nineteenth century, when Prince Edward Island communities
were first being settled, the first public building
constructed (after the church, of course) was the
schoolhouse. For many years, and well into the twentieth
century, the local school was a source of pride for
communities and a hub of cultural life. Kensingtons
first school opened in 1847, with John McLauchlen taking
responsibility for teaching. This early school had an
enrolment of 40, though only 30 students attended
No matter which course they are taking, Island students today have the opportunity to learn something about Prince Edward Island and its place in the world. Classes in English, French, history, geography, science, environmental studies, law, political science, business, physical education, and music, as well as extracurricular activities in theatre, sport, student government, or student organizations provide young Islanders with the opportunity to learn about how they fit into their community, their culture, and the political system. This, of course, is a characteristic true of schools anywhere in Canada. In Prince Edward Island, we get the very real sense that we do have a place; we belong to Prince Edward Island and it belongs to us. In an expanding global community, that anchor of home may be the one thing that stays constant.
In the early 1970s, Prince Edward Islands small local boards were dissolved to make way for larger administrative units. Today, three regional school boards manage the elementary and secondary schools of the province. Privately operated nursery schools and kindergartens start many Island children on their scholastic careers. Grades 1 through 6 are generally spent at an elementary school, grades 7 through 9 at an intermediate school, and grades 10 through 12 at a high school. Beginning first grade at age 5 or 6, students complete their studies at 17 or 18 years of age. Kensington area students attend Queen Elizabeth Elementary, which teaches grades 1 through 6 and has an enrolment of 470. Kensington Intermediate-Senior High incorporates grades 7 through 12 and has a student population of 456.
All 66 schools and 24 public libraries on the Island are electronically linked to the province-wide broadband network with direct access to the Internet. The availability of this resource opens an unprecedented array of research, exploration, and extra-curricular opportunities.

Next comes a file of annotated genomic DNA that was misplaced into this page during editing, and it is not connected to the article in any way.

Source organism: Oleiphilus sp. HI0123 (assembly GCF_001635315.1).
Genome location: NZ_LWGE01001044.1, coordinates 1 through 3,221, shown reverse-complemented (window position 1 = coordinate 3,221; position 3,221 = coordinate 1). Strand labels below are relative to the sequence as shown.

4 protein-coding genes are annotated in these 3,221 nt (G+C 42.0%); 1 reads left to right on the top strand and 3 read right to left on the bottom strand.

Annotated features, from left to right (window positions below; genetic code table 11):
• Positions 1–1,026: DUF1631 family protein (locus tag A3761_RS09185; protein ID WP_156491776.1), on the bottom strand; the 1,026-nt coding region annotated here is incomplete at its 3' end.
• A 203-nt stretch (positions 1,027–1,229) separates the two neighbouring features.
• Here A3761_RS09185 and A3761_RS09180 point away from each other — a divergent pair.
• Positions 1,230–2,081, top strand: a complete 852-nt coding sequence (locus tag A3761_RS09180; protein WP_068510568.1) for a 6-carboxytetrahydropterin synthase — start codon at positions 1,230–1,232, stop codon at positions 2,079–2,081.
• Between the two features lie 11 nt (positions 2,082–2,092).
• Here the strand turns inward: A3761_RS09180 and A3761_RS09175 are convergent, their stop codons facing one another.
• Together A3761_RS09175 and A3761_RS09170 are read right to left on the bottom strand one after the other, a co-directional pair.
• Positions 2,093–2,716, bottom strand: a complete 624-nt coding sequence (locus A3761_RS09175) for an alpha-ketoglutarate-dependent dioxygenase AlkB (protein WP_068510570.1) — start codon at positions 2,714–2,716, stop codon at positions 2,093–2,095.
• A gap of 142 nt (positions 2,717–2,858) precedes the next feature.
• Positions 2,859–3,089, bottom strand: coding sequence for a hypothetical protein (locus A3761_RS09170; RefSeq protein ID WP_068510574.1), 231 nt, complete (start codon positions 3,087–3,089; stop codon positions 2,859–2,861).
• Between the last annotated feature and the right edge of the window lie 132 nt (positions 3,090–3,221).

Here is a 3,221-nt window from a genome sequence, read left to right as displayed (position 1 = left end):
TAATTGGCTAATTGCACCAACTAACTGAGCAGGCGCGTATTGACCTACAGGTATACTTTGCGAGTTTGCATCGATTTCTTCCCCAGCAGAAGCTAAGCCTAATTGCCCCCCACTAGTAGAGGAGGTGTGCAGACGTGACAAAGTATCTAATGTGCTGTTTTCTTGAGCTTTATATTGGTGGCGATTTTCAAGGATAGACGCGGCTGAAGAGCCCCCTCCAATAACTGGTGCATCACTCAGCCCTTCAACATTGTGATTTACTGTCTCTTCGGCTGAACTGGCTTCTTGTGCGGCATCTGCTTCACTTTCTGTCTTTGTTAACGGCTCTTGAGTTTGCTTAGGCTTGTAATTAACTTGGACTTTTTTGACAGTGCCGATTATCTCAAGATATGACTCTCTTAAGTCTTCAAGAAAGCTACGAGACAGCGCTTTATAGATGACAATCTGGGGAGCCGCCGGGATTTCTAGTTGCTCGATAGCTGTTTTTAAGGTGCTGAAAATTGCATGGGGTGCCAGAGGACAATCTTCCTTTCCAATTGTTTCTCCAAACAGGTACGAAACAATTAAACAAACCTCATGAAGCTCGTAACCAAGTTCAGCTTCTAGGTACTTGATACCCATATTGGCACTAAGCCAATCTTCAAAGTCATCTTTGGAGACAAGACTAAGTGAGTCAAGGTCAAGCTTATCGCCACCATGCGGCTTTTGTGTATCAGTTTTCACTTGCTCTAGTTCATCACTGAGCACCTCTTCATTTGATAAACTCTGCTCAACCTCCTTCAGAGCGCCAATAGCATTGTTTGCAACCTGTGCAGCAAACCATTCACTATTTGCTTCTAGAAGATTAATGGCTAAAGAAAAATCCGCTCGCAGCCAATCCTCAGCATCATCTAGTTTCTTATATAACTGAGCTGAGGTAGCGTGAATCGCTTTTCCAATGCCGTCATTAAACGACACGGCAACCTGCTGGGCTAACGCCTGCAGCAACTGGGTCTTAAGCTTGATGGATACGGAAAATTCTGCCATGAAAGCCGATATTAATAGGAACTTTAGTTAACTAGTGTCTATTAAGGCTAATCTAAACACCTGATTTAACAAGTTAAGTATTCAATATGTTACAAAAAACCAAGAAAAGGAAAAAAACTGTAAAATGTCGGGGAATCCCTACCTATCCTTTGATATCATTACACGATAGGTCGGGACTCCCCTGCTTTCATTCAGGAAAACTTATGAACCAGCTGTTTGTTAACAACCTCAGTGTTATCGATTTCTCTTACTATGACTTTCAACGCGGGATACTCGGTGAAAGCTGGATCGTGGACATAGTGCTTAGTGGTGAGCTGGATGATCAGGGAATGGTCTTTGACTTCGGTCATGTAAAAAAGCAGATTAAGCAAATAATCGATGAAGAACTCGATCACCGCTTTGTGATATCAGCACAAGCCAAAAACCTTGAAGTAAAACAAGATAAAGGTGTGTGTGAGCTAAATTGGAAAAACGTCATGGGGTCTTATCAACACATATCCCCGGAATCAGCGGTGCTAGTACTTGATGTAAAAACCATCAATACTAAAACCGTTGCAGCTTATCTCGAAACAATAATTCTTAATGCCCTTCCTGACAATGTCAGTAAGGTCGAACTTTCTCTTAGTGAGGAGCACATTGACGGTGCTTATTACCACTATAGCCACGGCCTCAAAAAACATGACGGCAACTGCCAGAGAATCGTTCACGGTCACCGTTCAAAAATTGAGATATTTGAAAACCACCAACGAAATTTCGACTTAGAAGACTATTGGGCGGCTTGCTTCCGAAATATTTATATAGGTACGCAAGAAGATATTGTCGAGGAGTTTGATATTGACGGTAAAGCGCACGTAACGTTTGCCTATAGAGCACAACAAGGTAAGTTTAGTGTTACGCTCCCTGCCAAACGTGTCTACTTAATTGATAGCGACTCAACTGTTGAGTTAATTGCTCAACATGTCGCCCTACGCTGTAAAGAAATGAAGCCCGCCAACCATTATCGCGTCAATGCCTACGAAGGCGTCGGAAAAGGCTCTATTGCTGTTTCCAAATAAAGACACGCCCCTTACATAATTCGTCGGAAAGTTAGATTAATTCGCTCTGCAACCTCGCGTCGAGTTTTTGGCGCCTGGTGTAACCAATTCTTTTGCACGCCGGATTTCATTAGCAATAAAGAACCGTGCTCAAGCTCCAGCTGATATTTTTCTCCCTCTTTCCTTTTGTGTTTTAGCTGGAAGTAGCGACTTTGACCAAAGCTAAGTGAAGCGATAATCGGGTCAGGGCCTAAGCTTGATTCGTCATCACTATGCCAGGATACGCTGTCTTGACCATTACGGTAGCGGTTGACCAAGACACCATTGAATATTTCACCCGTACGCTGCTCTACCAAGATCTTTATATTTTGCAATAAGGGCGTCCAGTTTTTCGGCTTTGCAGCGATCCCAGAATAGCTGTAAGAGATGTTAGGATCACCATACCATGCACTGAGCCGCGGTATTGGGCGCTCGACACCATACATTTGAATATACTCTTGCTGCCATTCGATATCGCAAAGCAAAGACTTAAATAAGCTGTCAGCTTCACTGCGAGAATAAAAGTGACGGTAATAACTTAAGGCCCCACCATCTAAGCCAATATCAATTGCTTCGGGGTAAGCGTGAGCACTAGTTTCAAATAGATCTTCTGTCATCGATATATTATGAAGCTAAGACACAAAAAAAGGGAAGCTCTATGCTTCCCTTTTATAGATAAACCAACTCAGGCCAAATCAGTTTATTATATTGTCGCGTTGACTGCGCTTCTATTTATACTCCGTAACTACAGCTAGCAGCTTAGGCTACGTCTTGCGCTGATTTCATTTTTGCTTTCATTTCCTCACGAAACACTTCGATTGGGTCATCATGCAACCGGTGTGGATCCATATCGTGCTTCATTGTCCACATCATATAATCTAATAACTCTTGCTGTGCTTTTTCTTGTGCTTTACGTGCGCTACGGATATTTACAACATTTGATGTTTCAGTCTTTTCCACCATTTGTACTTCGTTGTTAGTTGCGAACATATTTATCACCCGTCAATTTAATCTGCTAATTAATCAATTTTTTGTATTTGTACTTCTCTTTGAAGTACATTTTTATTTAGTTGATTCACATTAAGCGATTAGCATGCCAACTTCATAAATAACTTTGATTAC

The French Immersion program, in which the language of instruction is French, began in Prince Edward Island in 1975. This program creates the opportunity for students to learn conversational French in a more concentrated way than the regular core French classes offered as part of the curriculum. Students enrolled in French Immersion can follow the program from grades 1 through 12 or from grades 7 through 12.
Prince Edward Islands community college, Holland College, has eleven training centres across the Island as well as an Island-wide virtual campus. In all, the College offers more than 73 programs in the fields of adult education, business administration and entrepreneurship, computer studies, carpentry, electromechanical/engineering, environment/marine, health science/community services, industrial trades and technologies, and media and communications. The Justice Institute of Canada and the Atlantic Tourism and Hospitality Institute together with the Culinary Institute of Canada are also a vital part of Holland Colleges array of skills-based programs.
Admirably, the University of Prince Edward Island (U.P.E.I.) offers a rich blend of academic programs in the arts, sciences, business, education, nursing, music, and veterinary medicine. It also offers a masters degree in education as well as masters and doctoral degree programs in veterinary medicine through the Atlantic Veterinary College (AVC). The AVC, established in 1990, is both a teaching institution and a research centre that serves the entire Atlantic region and has developed an international reputation in the field of aquaculture. The university is also noted for its research centres and partnerships. These include, among others, the L. M. Montgomery Institute, the Institute of Island Studies, the North Atlantic Islands Programme, the Island Sustainability Livelihood and Equity Program (ISLE), the Centre for Conflict Resolution Studies, the Knowledge Economy Partnership, the Information Technology in Education Centre (ITEC), the Canadian Aquaculture Institute, and Atlantic Fish Health.